By framing this as a "war," we have walked right into the trap that terrorists have set—that we are engaged in some kind of clash of civilizations and a war against Islam.
The "war" metaphor has also failed because it exaggerates the role of only one instrument of American power—the military. This has occurred in part because the military is so effective at what it does. Yet if you think all you have is a hammer, then every problem looks like a nail."
Tuesday, 29 May 2007
As you might have gathered from yesterdays post, I was feeling pretty down about stuff. Feeling a little lonely and a little lost out here; I guess I've been missing home a lot, friends a lot, and struggling to put together in my own mind what I will do next. I'm leaving Sydney soon too, which after more then seven months, really has become my home - heading out into the big open road has got a certain daunting nature to it (not to mention, all the hassle of getting everything ready to go).
Still, I'm feeling better today, so I soldier on as ever. I've just finished reading this great article in the Guardian entitled 'No Fairytales Allowed'; an extract from Gitmo lawyer Clive Stafford Smith's new book, Bad Men. With 36 clients in detention, he has been many times and has a unique insight into just how terrible a place it is. Secrecy in the camp is a disease, and it threatens to poison our entire political culture in the West.
I'm still concerned, just where is the outrage?
Monday, 28 May 2007
Yes, just a quick post before I leap upon the trusty speedster and head off into the dark cold night that is now Sydney at 5.45pm/ Those happy sunny hot days seem but a distant memory to me at the moment, sad as that may seem.
I must confess, still finding things a bit tough going at the moment, what with the cold weather, precious few hours of sunshine and general lack of people around these days. Its obviously not all doom and gloom or anything like that, but at the same time, I'm feeling a bit more homesick then usual. Plagued by that 'what the hell exactly are you doing?' feeling, where your mind insists on pulling up a wide selection of things for you to feel regretful or remorseful about.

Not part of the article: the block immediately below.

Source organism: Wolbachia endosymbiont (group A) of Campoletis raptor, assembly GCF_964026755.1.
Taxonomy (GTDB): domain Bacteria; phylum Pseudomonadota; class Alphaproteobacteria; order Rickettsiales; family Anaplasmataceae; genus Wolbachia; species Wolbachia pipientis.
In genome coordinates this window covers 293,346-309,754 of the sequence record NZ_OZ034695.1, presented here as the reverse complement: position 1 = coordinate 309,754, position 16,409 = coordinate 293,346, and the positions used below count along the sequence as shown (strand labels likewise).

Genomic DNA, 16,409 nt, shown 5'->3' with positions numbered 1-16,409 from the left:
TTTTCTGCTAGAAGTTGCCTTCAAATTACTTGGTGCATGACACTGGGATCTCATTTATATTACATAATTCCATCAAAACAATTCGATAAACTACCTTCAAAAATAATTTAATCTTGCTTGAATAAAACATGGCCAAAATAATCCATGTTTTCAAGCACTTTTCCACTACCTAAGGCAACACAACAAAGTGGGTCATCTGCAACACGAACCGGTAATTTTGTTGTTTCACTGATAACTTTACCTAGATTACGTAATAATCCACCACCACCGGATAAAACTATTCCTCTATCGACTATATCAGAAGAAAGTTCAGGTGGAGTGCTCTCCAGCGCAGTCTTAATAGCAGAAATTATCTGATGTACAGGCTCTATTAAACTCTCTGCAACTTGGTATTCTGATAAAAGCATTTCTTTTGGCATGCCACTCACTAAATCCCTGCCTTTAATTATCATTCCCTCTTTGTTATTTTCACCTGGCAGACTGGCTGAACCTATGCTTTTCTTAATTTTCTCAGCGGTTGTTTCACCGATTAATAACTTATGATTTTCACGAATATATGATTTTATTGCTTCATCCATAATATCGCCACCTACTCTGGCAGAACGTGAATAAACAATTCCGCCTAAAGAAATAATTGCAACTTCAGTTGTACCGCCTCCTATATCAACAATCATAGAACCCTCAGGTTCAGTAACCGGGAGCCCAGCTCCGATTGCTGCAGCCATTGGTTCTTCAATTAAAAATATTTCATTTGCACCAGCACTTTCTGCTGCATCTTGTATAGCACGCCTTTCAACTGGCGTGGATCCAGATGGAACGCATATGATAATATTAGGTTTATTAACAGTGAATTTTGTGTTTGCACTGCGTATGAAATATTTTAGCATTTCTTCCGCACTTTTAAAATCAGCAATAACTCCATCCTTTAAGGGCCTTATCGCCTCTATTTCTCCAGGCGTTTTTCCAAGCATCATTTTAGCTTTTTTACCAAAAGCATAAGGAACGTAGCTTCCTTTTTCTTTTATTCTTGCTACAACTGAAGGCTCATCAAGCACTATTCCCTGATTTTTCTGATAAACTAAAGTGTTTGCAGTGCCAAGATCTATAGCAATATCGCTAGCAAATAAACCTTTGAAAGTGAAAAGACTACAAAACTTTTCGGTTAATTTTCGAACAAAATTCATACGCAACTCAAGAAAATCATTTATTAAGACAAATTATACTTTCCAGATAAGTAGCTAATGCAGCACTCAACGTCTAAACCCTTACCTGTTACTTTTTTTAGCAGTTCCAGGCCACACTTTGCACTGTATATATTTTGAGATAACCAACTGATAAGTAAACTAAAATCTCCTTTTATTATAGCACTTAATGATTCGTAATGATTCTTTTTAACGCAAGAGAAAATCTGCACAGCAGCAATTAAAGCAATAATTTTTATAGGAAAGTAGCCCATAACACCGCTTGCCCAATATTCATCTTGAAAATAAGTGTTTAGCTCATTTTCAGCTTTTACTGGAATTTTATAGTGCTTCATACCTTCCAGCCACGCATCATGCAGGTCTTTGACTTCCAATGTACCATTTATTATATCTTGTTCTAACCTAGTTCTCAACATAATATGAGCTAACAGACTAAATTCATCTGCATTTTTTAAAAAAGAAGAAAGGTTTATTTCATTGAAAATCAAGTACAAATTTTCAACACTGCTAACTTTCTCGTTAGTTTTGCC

I look back, for example, and really, just wish I had never gone to France, never broken my finger, and all the things that seem to have followed on from that one decision, taken so very rashly really, and in so very much ignorance and hubris.
Funny how life pans out like that sometimes.
You can read the rest from America's Last Best Hope here.
Friday, 25 May 2007
And yet, in spite of all that initial misgiving, I can only say that I'm deeply impressed by the man. Whilst nominally a Republican, he's a Californian first and foremost, and that means liberal with a small L. He's pro choice and pro gay rights, and in July this year even signed a further $150m to stem cell research after Bush's veto of a bill that would allow federal funding. He's raised the minimum wage from $6.75 to $8.50, and perhaps most importantly for me, behind the image of the cigar smoking Hummer driver, someone who is really actually rather radically green in his agenda.
For example, just today Schwarzenegger and fellow Republican Gov. Jodi Rell of Connecticut accused the U.S. government on Monday of "inaction and denial" on global warming.
"It's bad enough that the federal government has yet to take the threat of global warming seriously, but it borders on malfeasance for it to block the efforts of states such as California and Connecticut that are trying to protect the public's health and welfare," the governors wrote in The Washington Post.California is leading the US now on climate change issues, and where it goes, the rest of the country tends to follow. In September, he signed a bill to reduce the states greenhouse gas emissions by 25% over the next 20 years, stating that "We simply must do everything we can in our power to slow down global warming before it is too late... The science is clear. The global warming debate is over."